The IBM 1130/2250 computer system and graphic display was IBM's lowest cost system (when it was released in 1965) and was intended for the technical and engineering market. The 1130 was the central processing unit which could be used in a stand alone mode or as a peripheral to the IBM 360 mainframe. The 2250 was its graphic display. In the stand-alone 1130/2250 configuration it could provide (for its time) powerful graphical facilities and when attached to an IBM 360 could be used both for display and conversational (interactive) functions when working with large databases and other mainframe level tasks. It can be considered as an early version of the mini-computer even though it was not called that at the time. Because of its low cost this system tended to be used by university faculties and small research groups.
Images of both a graphical and alphanumeric description were displayed as point-to-point vectors distributed over the 1024 x 1024 possible points the display was able to plot. Vectors could be modified through the use of an alpha-numeric keyboard, the program-function keyboard or the light pen. The system could provide near instantaneous response to commands to alter drawings and allowed for a conversational mode of interaction when developing graphical solutions to various computing tasks.
This particular system was housed at the IBM Systems Development Institute (SDI) in Canberra. [IBM Systems Development Institute, IBM Australia Limited, 80 Northbourne Avenue, Canberra, A.C.T. 2600, Australia.] The SDI was a section of IBM charged with developing new business for IBM through strategic joint research projects with tertiary institutions and industry [Stone: The kind of business that didn't imply immediate sales follow-up].
Staff of the SDI included: Brian Stone, Wal Thornhill, A. J. Bayes, W. Neville Holmes, V. Rajaraman.
SDI's work was not primarily graphics but they (Wal Thornhill, Brian Stone, and people from collaborating organisations) prototyped a number of useful things:
- Interactive adjustment of weather map contours (isobars) for the Commonwealth Bureau of Meteorology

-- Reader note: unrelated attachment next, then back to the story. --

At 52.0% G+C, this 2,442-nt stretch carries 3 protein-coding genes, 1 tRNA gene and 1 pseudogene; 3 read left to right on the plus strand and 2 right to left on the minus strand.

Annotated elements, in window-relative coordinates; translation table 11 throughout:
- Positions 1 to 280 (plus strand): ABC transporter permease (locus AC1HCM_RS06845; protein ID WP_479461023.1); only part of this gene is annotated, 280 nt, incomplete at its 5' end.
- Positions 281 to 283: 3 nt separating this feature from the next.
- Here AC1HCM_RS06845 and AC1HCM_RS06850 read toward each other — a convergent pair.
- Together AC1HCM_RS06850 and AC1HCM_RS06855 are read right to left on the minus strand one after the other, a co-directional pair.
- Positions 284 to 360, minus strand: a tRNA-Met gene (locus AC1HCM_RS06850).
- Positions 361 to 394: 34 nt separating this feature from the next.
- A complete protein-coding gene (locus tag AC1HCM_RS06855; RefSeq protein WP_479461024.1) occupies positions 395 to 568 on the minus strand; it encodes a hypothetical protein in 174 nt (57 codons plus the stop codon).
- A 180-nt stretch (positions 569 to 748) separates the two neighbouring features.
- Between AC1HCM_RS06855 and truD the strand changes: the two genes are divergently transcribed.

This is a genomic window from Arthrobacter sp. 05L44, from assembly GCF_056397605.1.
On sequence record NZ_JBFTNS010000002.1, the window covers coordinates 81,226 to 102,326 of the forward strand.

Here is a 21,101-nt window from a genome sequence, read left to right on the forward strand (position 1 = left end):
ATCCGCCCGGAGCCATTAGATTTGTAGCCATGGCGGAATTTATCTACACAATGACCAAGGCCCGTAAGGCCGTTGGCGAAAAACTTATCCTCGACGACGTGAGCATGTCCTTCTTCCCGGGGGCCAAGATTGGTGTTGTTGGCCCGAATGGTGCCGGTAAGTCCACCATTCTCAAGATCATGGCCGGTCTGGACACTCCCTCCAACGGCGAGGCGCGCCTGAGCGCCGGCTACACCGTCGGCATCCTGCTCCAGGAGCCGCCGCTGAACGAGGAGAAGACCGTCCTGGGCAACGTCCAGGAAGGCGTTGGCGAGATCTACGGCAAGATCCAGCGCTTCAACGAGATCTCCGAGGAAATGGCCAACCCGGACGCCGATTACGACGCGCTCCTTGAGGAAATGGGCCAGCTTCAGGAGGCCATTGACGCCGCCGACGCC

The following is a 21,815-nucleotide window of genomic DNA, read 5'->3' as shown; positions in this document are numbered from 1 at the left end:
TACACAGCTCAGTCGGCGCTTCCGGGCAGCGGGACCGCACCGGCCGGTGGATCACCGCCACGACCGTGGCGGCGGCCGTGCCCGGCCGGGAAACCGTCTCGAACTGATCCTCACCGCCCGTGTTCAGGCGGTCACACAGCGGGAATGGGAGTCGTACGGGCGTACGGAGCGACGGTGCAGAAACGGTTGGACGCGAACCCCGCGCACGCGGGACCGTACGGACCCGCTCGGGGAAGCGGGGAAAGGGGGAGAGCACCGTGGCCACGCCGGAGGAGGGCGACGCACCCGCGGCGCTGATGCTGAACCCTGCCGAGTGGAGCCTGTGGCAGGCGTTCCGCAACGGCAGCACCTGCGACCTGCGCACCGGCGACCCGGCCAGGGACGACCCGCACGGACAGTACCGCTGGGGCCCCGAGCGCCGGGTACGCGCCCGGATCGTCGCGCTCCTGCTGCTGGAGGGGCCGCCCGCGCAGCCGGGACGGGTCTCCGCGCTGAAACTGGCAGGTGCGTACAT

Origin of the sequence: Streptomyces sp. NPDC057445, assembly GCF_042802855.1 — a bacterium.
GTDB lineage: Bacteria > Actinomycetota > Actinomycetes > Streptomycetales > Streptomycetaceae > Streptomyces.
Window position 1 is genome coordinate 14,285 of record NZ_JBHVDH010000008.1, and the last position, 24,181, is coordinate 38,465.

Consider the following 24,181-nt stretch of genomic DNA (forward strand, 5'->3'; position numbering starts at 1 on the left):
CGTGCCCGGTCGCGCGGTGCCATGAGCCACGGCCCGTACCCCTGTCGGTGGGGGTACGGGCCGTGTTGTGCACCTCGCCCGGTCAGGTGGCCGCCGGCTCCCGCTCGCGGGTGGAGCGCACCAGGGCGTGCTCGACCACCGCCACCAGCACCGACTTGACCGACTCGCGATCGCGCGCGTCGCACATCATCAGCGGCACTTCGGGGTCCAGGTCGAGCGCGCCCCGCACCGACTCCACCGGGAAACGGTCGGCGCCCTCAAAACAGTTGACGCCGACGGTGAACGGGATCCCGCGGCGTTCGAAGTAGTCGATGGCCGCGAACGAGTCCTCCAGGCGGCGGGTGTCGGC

- Architectural science work involving design of buildings for solar elevation (in conjunction with John Gero at Sydney University Architectural Science)
- Simulation of lock and weir system on the upper Murray River - this simulation system called CSMP (continuous simulation modelling program) - implemented as a standard analogue computer interface (ie. digital simulation of an analogue computer operation) and used a graphics I/O interface. Set up the simulation using a library of visual modules on the 2250 screen then let the simulation run. Produced graphics as output, results to screen or to IBM (re-badged Calcomp) plotter.
- Interface prototyping for Weapons Research Establishment (WRE, Salisbury) solid fuel rocket motor simulation for analysis of stresses on the surfaces of the fuel honeycomb structure [the honeycomb structure maximises burn surface area] for controlled burn.
- Sales support graphics for a NZ company selling pre-fabricated modular building sections used for the rapid building of tailored houses from a standard inventory.
- Mining excavation: initial graphic systems analysis. The problem of where to excavate the "stopes" (rectangular holes excavated in the copper ore bodies) for best economic return and for organising the refilling of the stopes and a way of visualising the results.
The 1130/2250 was considered a very reliable system, this particular system appears to have still been in use in as late as 1981 (this date appears on one of the punch cards). The NSW Department of Main Roads also used an 1130 system for some of its first computing research.